|REEL FACE:||REAL FACE:|
Born: December 19, 1980
Los Angeles, California, USA
Birthplace: Concord, Massachusetts, USA
Born: September 22, 1985
Regina, Saskatchewan, Canada
Born: abt 1987
Birthplace: Massachusetts, USA
Born: August 25, 1960
Birthplace: San José, Costa Rica
Born: March 3, 1958
Southport, Lancashire, England, UK
Born: October 30, 1955
Born: January 5, 1959
Urbana, Ohio, USA
Jeff Bauman Sr
Born: May 16, 1960
Birthplace: Massachusetts, USA
St. Louis, Missouri, USA
Born: August 15, 1966
Jeff's Manager at Costco
Born: November 11, 1986
Brookline, Massachusetts, USA
Birthplace: Massachusetts, USA
Born: April 19, 1989
Derek 'Big D'
Born: abt 1987
Richard Lane Jr.
South Boston, Massachusetts, USA
John 'Sully' Sullivan
Jeff's Friend Since the Third Grade
Yes. Like in the Stronger Boston Marathon movie, the true story confirms that Jeff went to the finish line to wait for his girlfriend Erin Hurley to finish the race. He did not run in the marathon himself. It was Erin's first time participating in the event, and she was running to raise money to upgrade the neonatal intensive care unit at Brigham and Women's Hospital where she worked. In real life, Jeff also saw her earlier at a checkpoint during the race. -The New York Times
Yes. After seeing his girlfriend Erin at a marathon checkpoint in Newton, Jeff Bauman went to the finish line to wait for her. He was joined by her two roommates, Remy Lawler and Michele Mahoney. Remy and Michele worked their way through the crowd and closer to the street. Bauman remained near the back of the spectators that were five and six deep. As he watched for Erin, he looked behind him and saw a man in a dark, heavy coat, a baseball cap, sunglasses, with a black bag over his right shoulder.
The cap was low over the man's eyes, and in addition to being peculiarly dressed, he looked far too serious for the occasion. And why was he staying back so far? Bauman turned his head forward and scanned the finishing area for Erin. When he looked over his right shoulder again, the man was gone but he'd left his backpack behind on the sidewalk. He didn't know it then, but the man he had seen was terrorist Tamerlan Tsarnaev. It was then that Bauman saw a flash and heard a bang. Before he knew it, he was on the ground with bodies and blood strewn around him. Watch a Jeff Bauman interview where he describes seeing the terrorist. -The New York Times
In researching the Stronger true story, we learned that Erin Hurley was about a mile away from the finish line when the bombs went off. She couldn't tell what had happened and wondered why everyone stopped. She did not see the explosions like in the movie. -The New York Times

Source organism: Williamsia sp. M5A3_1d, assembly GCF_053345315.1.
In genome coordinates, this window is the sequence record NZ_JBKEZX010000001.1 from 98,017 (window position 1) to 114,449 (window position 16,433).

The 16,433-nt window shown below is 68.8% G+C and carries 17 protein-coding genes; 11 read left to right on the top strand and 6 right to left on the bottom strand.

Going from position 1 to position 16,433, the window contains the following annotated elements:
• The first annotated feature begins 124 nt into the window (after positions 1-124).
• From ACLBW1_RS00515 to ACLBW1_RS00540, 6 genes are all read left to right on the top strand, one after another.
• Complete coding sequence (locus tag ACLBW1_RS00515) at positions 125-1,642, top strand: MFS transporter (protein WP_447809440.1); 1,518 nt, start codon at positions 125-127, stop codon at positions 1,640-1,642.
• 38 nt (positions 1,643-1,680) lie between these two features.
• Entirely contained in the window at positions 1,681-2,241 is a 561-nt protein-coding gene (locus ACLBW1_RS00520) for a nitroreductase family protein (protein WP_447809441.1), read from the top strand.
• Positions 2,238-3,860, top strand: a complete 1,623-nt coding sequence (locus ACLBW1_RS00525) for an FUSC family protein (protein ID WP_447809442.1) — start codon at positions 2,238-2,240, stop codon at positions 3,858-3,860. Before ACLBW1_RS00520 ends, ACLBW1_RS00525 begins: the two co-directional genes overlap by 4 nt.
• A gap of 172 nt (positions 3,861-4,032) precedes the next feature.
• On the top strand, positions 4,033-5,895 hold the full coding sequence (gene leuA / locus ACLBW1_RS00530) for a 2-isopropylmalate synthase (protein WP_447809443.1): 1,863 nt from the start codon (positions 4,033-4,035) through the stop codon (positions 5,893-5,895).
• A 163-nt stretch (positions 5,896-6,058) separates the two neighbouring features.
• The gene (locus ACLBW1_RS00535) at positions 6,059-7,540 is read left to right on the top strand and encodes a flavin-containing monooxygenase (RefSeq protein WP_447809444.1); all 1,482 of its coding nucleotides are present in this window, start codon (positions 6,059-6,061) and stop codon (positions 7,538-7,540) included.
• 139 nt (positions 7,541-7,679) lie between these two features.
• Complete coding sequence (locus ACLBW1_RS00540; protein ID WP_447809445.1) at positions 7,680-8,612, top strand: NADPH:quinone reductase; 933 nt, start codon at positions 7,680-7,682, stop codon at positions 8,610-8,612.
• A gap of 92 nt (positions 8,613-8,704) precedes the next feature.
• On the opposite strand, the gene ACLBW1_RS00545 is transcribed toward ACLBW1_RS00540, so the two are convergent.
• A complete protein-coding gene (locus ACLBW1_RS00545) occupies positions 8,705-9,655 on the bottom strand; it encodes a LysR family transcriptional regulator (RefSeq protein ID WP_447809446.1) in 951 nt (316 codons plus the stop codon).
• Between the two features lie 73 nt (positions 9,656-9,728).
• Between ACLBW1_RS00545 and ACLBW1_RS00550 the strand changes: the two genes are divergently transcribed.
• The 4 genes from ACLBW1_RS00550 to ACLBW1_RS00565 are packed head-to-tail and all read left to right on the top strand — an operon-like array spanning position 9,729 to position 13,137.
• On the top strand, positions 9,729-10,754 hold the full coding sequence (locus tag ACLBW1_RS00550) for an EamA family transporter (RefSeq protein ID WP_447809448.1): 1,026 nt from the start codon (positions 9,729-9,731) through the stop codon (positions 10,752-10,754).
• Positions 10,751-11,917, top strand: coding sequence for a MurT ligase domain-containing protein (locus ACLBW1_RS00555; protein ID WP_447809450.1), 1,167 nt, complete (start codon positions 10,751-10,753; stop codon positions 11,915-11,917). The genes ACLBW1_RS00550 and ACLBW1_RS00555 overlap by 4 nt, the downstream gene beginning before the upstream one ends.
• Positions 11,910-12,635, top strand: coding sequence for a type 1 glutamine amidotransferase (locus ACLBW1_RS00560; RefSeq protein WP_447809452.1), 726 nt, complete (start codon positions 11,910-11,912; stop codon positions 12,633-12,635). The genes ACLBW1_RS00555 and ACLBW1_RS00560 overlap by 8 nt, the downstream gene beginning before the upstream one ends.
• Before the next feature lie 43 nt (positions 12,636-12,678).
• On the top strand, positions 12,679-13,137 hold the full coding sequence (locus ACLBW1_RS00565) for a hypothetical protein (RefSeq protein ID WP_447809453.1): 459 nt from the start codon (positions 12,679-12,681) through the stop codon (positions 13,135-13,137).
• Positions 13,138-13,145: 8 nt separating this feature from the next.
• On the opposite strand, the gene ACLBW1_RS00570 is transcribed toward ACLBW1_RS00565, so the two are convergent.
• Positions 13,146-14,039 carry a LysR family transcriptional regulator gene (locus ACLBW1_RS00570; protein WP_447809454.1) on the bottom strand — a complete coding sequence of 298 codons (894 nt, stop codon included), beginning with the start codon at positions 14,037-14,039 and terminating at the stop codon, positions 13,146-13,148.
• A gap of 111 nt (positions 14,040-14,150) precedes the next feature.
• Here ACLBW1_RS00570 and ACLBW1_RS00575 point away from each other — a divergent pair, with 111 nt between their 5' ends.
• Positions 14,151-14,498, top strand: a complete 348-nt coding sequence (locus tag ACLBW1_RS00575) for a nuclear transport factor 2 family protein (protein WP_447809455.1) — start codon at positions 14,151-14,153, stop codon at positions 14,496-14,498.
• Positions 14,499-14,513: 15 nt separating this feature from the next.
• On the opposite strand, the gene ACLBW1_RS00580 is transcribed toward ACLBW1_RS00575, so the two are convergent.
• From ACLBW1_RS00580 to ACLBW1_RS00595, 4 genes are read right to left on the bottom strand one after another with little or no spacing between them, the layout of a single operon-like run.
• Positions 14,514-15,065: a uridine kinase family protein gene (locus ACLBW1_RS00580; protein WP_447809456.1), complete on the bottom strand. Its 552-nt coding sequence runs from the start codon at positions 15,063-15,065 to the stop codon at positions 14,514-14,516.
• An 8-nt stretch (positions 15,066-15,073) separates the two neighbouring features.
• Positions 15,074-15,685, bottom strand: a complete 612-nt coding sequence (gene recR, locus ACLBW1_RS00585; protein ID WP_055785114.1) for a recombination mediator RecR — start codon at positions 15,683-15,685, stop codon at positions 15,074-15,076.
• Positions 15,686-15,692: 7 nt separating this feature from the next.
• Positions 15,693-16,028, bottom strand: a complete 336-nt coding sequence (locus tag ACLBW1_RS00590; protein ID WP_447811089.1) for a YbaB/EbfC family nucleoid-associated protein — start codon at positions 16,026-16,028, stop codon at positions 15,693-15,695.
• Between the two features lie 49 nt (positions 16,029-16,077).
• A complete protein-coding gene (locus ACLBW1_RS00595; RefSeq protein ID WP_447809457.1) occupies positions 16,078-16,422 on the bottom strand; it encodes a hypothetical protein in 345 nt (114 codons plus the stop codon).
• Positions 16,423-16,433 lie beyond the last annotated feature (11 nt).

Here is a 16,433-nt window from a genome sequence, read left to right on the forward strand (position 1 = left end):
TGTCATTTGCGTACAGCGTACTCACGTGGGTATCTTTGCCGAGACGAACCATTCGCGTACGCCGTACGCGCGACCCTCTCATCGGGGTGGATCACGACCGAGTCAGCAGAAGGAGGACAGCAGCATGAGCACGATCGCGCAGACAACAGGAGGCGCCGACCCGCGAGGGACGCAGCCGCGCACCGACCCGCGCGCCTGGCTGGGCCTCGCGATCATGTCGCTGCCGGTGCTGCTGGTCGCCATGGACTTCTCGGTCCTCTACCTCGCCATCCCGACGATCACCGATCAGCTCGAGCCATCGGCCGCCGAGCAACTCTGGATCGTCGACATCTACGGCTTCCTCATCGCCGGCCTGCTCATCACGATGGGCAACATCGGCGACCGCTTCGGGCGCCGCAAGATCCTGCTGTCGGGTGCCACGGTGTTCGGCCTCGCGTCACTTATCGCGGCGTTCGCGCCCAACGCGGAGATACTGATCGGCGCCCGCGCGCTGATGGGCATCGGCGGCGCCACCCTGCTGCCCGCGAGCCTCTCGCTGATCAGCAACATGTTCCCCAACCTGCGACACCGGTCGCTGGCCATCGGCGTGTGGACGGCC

No. Like we briefly see in the movie, Allan Panter, a Gainesville, Georgia surgeon who had been near Bauman in the crowd, was the first to help him. Panter, who had himself been unharmed in the blast, pulled Bauman away from the mass of casualties on the ground. He shoved the loose tissue back into Bauman's leg, which caused Bauman to scream. Panter placed a makeshift tourniquet around Bauman's right leg and put a jacket on top of him. He stepped away to tend to a woman on the ground nearby, whose eyes were fixed open and revealed little signs of life.
Carlos Arredondo had been across the street and came running over to help. Bauman sat up when he saw the man in the cowboy hat approaching. Arredondo beat out the flames on Bauman's burning shirt and shouted for help. He tore pieces of fabric from a shirt and tied them around what was left of Bauman's legs. A woman brought a wheelchair over and with the help of Panter, they lifted Bauman into the chair. Arredondo took off running beside Bauman, trying to hold the tourniquet together that had come loose on his leg. They arrived at a medical tent where Bauman was loaded into an ambulance. He became the first casualty taken to Boston Medical Center. On the way, he noticed that he was having trouble hearing. Watch video of a bloodied Arredondo being interviewed shortly after helping Bauman. -The New York Times
Yes. The first bomb that detonated had blown off most of Jeff Bauman's lower legs. Once at the hospital on the day of the attack, a surgeon sifted through the remaining tissue and muscle, cutting away what was dirty and dying. He amputated what was left of the lower part of Bauman's legs at the knee joints.